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President Joseph Kabila of the Democratic Republic of the Congo has barely five months to save his 17-year regime from a cataclysmic ending. According to the 31 December 2016 all-inclusive political agreement, Kabila should organise elections and hand over power.

But in a recent interview, Kabila said he wasn’t going to “promise anything” on when he would leave office. This stand is in violation of the political agreement brokered by the Conférence Episcopale Nationale du Congo (CENCO).

The agreement sets clear terms for Kabila’s exit. His second presidential term ended on 19 December 2016. The agreement allowed him an extension of one year on condition that he would neither seek a third term, nor attempt to amend the constitution to remain in power beyond December 2017.

But Kabila has not implemented the reforms that would pave way for an election. In addition, the country’s national elections commission shows no momentum. The country’s national elections commissioner, Corneille Nangaa, stated recently that presidential elections would probably not take place this year because of the conflict in the Kasai region and the fact that there isn’t a comprehensive electoral register.

The opposition called Nangaa’s statement a declaration of war.

Read together, the president’s unwillingness to give a clear indication that he will step down, and Nangaa’s projection that there might not be a 2017 election, point towards a well orchestrated plan to delay the vote.

This has deeply polarised the country which is on the brink of increased violence. With just five months before Kabila’s one-year grace period expires, a number of warning bells have gone off from various corners of the globe.

Delay tactics

Even before the expiry of his constitutional mandate in 2016 Kabila employed various strategies to prolong his stay in power. His game plan dates back to early 2011 when he amended the constitution to establish a single-round, simple-majority election system.

Since then he has made numerous other attempts to manipulate the system to his advantage. Three stand out.

In January 2015, the National Assembly passed a law that called for a national census as a precursor to national elections. The opposition parties and the public saw this as a ploy to enable Kabila to stay in power indefinitely – a national census exercise had the potential to go on for years.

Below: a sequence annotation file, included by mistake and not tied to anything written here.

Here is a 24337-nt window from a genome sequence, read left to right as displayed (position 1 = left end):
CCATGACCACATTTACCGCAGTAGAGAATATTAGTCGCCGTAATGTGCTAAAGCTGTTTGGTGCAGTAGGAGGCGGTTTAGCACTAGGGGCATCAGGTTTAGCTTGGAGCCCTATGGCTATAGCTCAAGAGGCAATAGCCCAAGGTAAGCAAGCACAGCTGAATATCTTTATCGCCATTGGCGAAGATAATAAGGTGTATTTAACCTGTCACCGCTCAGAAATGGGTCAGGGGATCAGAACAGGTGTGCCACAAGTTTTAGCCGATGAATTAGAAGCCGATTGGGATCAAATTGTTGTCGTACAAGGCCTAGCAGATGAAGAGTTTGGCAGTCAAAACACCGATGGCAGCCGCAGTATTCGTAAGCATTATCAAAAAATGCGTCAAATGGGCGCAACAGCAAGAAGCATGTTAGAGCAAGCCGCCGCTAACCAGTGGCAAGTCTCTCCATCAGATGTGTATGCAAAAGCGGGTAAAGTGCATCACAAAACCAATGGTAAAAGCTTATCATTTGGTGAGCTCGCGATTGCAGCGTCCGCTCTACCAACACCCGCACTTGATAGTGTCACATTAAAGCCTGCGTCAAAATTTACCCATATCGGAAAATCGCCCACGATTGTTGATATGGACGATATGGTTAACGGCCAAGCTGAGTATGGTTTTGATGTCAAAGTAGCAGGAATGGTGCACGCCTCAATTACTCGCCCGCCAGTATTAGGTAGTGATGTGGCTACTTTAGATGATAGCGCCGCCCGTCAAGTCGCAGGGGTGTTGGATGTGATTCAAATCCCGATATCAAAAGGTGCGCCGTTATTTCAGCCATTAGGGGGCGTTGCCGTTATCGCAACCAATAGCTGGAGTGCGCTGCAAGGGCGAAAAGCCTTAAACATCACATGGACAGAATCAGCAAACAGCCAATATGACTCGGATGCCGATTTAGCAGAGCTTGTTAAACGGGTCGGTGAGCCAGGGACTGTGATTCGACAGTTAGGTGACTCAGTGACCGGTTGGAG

After mass demonstrations across the country the senate was forced to renounce the move.

The second attempt came in May 2016 when the DRC’s constitutional court ruled that if the election did not take place by the end of his second term, Kabila could stay in office until a new president was elected. This ruling exploited a constitutional loophole which states that,

“ …if for whatever reason, there is not a new president or a president-elect in place at the time when the current president’s term ends, then the sitting president stays in place, until there is a new president elect.”

The court ruling triggered mass demonstrations particularly in the capital Kinshasa.

In a third attempt, Kabila set out to placate the opposition and to convince them that organising an election within the required time frame would be impractical. In November 2015 he announced that the country would engage in national, all inclusive political dialogue bringing together the opposition, civil society and religious groups.

He highlighted five key areas of discussion. They included creating a credible voters roll, agreeing on the election calendar, securing the election process, financing the poll, and the role of international partners in the elections.

Many in the country were sceptical about Kabila’s proposal and by June 2016 it hadn’t gained support. This was despite the African Union appointing Edem Kodjo to mediate the process.

A MONUSCO (the United Nations Mission in the Congo) report stated that the main opposition groupings – Dynamique de l’opposition, and the Groupe des sept (G7) - were describing the call for dialogue as a ‘trap’ set by Kabila.